In response to the worldwide threat posed by the variant, which is believed to be both more transmissible and more virulent than other strains, the World Health Organization shifted guidance, and now recommends that vaccinated individuals wear masks indoors. In the U.S., the CDC stayed the course, with health officials continuing to assert that fully vaccinated Americans do not need to wear masks inside.

According to CDC Director Rochelle Walensky, the United States’ strong vaccination rate and its use of highly effective vaccines enables it to do things differently. By comparison, much of the world is unvaccinated and evidence suggests that certain vaccines developed outside of the U.S. are less effective than Pfizer, Moderna and Johnson & Johnson.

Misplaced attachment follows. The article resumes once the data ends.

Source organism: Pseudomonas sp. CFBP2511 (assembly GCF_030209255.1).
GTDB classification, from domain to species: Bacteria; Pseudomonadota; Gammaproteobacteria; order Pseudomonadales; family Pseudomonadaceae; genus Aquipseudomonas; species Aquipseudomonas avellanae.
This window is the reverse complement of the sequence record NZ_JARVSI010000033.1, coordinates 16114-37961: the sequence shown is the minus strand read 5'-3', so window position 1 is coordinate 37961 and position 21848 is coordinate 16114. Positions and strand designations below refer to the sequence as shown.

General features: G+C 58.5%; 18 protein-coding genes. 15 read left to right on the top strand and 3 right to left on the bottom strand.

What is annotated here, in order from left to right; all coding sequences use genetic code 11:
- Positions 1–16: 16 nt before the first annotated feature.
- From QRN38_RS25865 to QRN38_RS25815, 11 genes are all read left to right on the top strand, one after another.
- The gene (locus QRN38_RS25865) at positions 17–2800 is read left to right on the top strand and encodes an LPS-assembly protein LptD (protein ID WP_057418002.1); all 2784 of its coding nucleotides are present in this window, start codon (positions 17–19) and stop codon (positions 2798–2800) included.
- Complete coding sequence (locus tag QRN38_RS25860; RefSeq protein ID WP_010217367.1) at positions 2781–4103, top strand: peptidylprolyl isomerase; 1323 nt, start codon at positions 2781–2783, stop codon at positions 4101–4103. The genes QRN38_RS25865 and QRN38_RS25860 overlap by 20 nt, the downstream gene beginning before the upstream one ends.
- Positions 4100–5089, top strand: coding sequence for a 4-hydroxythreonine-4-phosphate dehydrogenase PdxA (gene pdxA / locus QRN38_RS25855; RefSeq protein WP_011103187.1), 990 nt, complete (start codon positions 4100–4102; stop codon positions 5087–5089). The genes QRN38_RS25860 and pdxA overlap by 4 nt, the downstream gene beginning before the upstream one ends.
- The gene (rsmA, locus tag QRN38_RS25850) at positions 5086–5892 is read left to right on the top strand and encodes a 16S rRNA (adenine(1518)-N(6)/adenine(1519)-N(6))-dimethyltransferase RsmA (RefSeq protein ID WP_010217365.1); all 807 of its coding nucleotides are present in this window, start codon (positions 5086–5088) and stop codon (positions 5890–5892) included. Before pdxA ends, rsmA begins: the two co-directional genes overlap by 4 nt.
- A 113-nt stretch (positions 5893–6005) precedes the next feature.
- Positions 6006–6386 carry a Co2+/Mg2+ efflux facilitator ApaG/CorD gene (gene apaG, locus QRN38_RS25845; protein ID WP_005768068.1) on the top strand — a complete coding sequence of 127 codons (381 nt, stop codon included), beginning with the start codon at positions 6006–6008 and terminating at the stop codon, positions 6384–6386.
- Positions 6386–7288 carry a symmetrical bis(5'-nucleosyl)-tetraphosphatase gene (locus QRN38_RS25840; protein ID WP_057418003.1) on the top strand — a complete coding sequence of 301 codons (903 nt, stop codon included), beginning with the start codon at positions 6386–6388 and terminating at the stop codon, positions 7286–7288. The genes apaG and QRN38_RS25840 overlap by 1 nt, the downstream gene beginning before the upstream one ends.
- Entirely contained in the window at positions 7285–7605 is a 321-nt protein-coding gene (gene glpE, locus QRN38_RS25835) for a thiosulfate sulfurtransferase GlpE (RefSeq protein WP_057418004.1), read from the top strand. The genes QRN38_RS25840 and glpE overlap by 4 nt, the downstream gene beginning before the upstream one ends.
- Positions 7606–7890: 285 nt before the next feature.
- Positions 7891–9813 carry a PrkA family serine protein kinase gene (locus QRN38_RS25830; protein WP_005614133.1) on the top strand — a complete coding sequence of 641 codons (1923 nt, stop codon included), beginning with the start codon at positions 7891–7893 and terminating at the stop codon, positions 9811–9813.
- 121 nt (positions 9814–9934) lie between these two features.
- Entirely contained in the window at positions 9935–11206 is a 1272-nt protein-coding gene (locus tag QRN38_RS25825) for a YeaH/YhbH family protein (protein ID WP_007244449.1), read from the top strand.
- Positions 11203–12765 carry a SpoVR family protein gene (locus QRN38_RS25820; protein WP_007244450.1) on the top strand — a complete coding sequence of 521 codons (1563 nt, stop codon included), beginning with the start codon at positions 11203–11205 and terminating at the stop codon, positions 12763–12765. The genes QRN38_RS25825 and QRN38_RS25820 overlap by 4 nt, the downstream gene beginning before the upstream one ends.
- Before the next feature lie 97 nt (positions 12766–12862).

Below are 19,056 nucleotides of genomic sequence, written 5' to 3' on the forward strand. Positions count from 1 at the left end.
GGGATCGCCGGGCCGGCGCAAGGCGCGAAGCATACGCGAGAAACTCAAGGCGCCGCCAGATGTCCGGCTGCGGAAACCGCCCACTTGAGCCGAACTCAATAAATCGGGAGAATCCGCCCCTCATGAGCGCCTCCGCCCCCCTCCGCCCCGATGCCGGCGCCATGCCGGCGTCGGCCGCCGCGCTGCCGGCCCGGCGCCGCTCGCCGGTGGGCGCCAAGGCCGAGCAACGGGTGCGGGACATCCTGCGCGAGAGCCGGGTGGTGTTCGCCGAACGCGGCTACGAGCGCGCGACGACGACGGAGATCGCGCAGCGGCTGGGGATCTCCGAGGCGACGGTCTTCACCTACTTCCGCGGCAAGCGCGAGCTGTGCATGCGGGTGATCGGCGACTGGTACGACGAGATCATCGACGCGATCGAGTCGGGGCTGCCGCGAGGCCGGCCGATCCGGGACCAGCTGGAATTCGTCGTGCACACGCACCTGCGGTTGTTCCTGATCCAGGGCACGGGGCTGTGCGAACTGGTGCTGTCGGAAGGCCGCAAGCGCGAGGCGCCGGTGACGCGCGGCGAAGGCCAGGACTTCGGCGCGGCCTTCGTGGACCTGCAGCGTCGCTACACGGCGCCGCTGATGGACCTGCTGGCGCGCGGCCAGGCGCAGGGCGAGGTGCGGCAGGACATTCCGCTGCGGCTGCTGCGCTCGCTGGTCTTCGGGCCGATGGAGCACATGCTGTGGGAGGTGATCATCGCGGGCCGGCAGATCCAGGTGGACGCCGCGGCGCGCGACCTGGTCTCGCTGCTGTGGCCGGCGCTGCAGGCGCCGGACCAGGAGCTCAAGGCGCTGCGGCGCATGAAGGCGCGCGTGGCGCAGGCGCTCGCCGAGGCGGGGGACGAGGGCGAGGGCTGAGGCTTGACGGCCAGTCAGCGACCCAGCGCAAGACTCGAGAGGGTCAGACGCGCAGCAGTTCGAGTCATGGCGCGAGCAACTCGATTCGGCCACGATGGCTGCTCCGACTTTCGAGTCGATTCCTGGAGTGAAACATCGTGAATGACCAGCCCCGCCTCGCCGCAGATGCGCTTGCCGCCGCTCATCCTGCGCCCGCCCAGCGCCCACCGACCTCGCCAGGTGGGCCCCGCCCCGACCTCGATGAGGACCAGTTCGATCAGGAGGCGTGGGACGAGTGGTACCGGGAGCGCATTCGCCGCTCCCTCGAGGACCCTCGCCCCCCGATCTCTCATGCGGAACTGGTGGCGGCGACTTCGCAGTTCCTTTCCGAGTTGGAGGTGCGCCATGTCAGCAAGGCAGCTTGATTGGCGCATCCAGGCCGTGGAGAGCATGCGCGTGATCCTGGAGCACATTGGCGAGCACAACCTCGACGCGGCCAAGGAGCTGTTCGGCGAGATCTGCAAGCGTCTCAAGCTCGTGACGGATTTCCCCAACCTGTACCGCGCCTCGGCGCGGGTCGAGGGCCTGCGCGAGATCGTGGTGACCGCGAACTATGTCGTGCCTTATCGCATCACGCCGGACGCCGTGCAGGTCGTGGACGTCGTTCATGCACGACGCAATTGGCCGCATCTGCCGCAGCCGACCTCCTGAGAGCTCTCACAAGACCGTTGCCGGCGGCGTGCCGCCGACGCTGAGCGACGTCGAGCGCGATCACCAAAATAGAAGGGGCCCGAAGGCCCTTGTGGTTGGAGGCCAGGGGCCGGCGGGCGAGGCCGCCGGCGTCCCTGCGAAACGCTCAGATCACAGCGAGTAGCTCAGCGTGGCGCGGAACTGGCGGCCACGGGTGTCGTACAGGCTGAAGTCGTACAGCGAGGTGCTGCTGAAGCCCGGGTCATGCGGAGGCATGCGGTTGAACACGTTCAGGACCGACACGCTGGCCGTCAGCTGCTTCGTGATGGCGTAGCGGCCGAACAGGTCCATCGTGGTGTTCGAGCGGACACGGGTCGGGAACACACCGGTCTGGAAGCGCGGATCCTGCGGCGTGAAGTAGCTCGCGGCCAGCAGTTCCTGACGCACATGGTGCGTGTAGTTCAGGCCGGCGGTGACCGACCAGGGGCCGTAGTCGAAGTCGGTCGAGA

“The vaccinated, we believe, still are safe,” Walensky told ABC News’ Good Morning America.

Given differences in vaccinations rates at the local level, however, local officials should decide whether to require vaccinated people to wear masks again, Walensky added.

Already, Los Angeles has reversed its guidance. Although the county dropped its mask mandate earlier this month, as of this week, the Los Angeles County Department of Public Health “strongly recommends” unvaccinated and vaccinated people wear masks inside public places, like restaurants, stores and movie theaters.

With that context in mind, here’s how to approach masking this summer, as the delta variant continues to spread:

I’m fully vaccinated. Should I wear a mask indoors while at restaurants or shopping?

No, unless local officials recommend or require it. (A caveat: If wearing a mask makes you feel more comfortable, or if you’re immunocompromised, you’re under no obligation to take yours off.)